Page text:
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Excerpt from Oral History Interview with Frank Gilbert, Summer 1977. Interview H-0121. Southern Oral History Program Collection (#4007) See Entire Interview >>

Counting lumber and workplace injuries at a lumber mill

Gilbert describes counting lumber in this excerpt. The process is complex, but Gilbert claims that "it's not a bit complicated after you learn it." Learning how to estimate the number of feet in a board of lumber in elementary school gave him a good skill base. Once Gilbert had counted the lumber, he helped unload it and sometimes ran a saw to trim the pieces of lumber to the right size. He lost a bit of his finger on the saw. He recalls that the company paid medical bills for injured workers.

Citing this Excerpt

Oral History Interview with Frank Gilbert, Summer 1977. Interview H-0121. Southern Oral History Program Collection (#4007) in the Southern Oral History Program Collection, Southern Historical Collection, Wilson Library, University of North Carolina at Chapel Hill.

Full Text of the Excerpt

PATTY DILLEY:
Yes, I understand. You got the job there at Conover Furniture, and how many years did you stay there?
FRANK GILBERT:
Eleven years, from '22 till '33.
PATTY DILLEY:
You said that you checked lumber, or you had counted it.
FRANK GILBERT:
Uh-huh.
PATTY DILLEY:
Is there any way that you go about learning how to do that? Was it something you had to learn, or was it just an ability?
FRANK GILBERT:
I knew how to count lumber all my life, ever since I was big enough, because we had learned that in the public schools.
PATTY DILLEY:
Oh, really?
FRANK GILBERT:
And then a lot of that stuff was just practical, you know, something you'd learn in later years, so I knew quite a bit about lumber. Mr. Brady's lumber man was leaving; he was going to the railroad. He asked me if I wanted the job, and I told him I'd try. I didn't know too much about grading it, but I guess we got along pretty good at that. Lumber was shipped there in cars then; it wouldn't come on trucks like it does now. I never did hit a carload exactly, but I missed several [by] just one foot, what the other man was checking on.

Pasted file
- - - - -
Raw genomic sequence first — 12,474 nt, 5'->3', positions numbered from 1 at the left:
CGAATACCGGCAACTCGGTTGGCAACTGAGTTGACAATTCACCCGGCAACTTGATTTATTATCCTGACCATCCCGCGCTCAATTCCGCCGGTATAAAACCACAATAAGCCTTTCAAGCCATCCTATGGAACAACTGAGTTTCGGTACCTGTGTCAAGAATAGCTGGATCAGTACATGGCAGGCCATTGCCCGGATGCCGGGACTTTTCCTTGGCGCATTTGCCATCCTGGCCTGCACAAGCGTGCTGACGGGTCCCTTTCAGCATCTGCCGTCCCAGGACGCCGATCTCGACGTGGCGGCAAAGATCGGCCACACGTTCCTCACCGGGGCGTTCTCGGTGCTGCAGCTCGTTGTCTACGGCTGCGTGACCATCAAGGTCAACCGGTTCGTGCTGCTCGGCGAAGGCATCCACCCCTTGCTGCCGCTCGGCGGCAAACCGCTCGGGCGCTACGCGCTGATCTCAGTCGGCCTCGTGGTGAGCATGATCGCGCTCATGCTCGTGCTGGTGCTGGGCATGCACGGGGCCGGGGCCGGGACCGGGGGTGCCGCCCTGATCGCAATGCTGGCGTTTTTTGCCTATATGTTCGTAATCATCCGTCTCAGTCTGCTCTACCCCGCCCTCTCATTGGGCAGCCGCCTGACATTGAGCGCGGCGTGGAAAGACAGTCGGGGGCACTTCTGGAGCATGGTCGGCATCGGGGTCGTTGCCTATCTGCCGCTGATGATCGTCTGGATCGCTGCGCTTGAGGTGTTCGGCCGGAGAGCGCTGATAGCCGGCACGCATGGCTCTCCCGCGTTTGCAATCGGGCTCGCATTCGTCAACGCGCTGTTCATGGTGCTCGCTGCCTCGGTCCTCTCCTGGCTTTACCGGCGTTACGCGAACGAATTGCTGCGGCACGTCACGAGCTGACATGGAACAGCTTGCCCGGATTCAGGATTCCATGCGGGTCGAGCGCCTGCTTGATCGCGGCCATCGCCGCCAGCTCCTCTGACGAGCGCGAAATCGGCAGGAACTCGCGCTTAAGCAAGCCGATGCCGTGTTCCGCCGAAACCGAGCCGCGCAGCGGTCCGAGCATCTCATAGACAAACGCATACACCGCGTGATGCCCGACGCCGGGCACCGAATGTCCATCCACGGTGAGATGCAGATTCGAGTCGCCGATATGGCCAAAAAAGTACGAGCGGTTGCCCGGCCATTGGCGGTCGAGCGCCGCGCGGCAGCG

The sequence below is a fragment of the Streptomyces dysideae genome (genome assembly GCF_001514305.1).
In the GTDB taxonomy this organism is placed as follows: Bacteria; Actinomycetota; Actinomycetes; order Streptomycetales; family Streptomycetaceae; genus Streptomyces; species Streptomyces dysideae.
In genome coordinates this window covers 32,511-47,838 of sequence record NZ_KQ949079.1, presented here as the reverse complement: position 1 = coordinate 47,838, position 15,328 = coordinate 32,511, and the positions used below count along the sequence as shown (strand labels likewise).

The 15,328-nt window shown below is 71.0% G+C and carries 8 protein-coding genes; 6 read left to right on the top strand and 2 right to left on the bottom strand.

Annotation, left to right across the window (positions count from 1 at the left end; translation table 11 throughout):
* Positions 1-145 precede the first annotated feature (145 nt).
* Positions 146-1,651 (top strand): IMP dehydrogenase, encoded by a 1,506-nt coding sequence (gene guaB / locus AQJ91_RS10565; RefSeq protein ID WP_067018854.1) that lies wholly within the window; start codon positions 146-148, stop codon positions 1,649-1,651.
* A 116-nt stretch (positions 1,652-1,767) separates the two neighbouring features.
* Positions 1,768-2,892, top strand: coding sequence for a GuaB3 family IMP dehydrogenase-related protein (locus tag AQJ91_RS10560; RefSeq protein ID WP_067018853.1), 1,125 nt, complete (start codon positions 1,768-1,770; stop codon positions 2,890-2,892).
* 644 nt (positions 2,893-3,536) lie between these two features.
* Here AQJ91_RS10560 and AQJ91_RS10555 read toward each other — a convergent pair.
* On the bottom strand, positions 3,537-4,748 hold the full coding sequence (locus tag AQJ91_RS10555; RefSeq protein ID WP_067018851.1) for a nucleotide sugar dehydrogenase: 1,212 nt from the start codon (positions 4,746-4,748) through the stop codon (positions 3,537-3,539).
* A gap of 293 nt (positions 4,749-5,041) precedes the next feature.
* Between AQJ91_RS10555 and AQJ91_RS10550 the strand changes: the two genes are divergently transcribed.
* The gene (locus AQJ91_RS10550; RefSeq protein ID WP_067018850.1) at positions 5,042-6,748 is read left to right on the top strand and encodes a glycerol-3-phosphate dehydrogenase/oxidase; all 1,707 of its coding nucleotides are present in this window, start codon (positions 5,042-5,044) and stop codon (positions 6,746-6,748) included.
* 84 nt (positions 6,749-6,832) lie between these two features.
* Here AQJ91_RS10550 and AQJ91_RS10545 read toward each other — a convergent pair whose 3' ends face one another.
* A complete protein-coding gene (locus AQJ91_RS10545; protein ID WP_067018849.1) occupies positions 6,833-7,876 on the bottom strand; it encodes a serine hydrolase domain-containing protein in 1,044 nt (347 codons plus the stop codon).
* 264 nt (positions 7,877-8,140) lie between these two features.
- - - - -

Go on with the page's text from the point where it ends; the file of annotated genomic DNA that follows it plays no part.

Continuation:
PATTY DILLEY:
Save him money that way then?
FRANK GILBERT:
Yes. See, a lot of these people would hoo-doo you if you didn't watch them. Just like there are people who would now.
PATTY DILLEY:
Was there any shortcut way of doing that? Exactly how do you go about counting lumber?
FRANK GILBERT:
You had a lumber rule. The rule was thirty-six inches long, and it was real limber; it was made out of bamboo wood. And it had a hook on the end of it and a handle on the other end. You just laid that across a board, and if you knew how long the board was, it'd give you the actual feet in that plank just where you measured it, if it was eight, ten, twelve, or sixteen, whatever it was. The eight, ten, and sixteen was on one side of the rule; then you had to turn it over for the twelve, fourteen, and eighteen on the other side. You had to know the length of that wood just by looking at it. Say this was twelve feet long here. The bottom side of that bar rule you read on a lower line. And you'd just hook your rule on there, and say it was six inches wide and twelve foot of lumber. Well, that'd be six feet in it. And all like that.
PATTY DILLEY:
So it gets complicated. I can see why you had to get …
FRANK GILBERT:
No, it's not a bit complicated after you learn it.
PATTY DILLEY:
[Laughter]
FRANK GILBERT:
Of course, you'd have to know the length of that board just by looking at it. It didn't take long to learn that. Of course, I knew that anyhow.
PATTY DILLEY:
So they taught you how to do this in grade school?
FRANK GILBERT:
No, they would teach us how to count lumber. How many feet was in a board and all like that. Didn't have rules. You learned that just by… All twelve-foot-long lumber had the same… If it's eight inches wide, there'll be eight feet in it, and if it's ten inches wide, there'll be ten feet in it. Then if you ever run across that little short lumber, six feet, you just have to divide that by two.
PATTY DILLEY:
Oh, I see. So you kind of learned the arithmetic part in grade school and the practical application doing the work. So you never had to work with any kind of machinery or anything like that, or did you?
FRANK GILBERT:
The only machine I worked with at Mr. Brady's was before I got this lumber-checking job. I run a skewer lathe, they called it, a lathe that turned out spindles like they used in cotton mills to put the spools on. I made a good many, but I didn't work too much in that.
PATTY DILLEY:
That was just a machine like you pop in a piece of lumber, and it turns it?
FRANK GILBERT:
Yes.
PATTY DILLEY: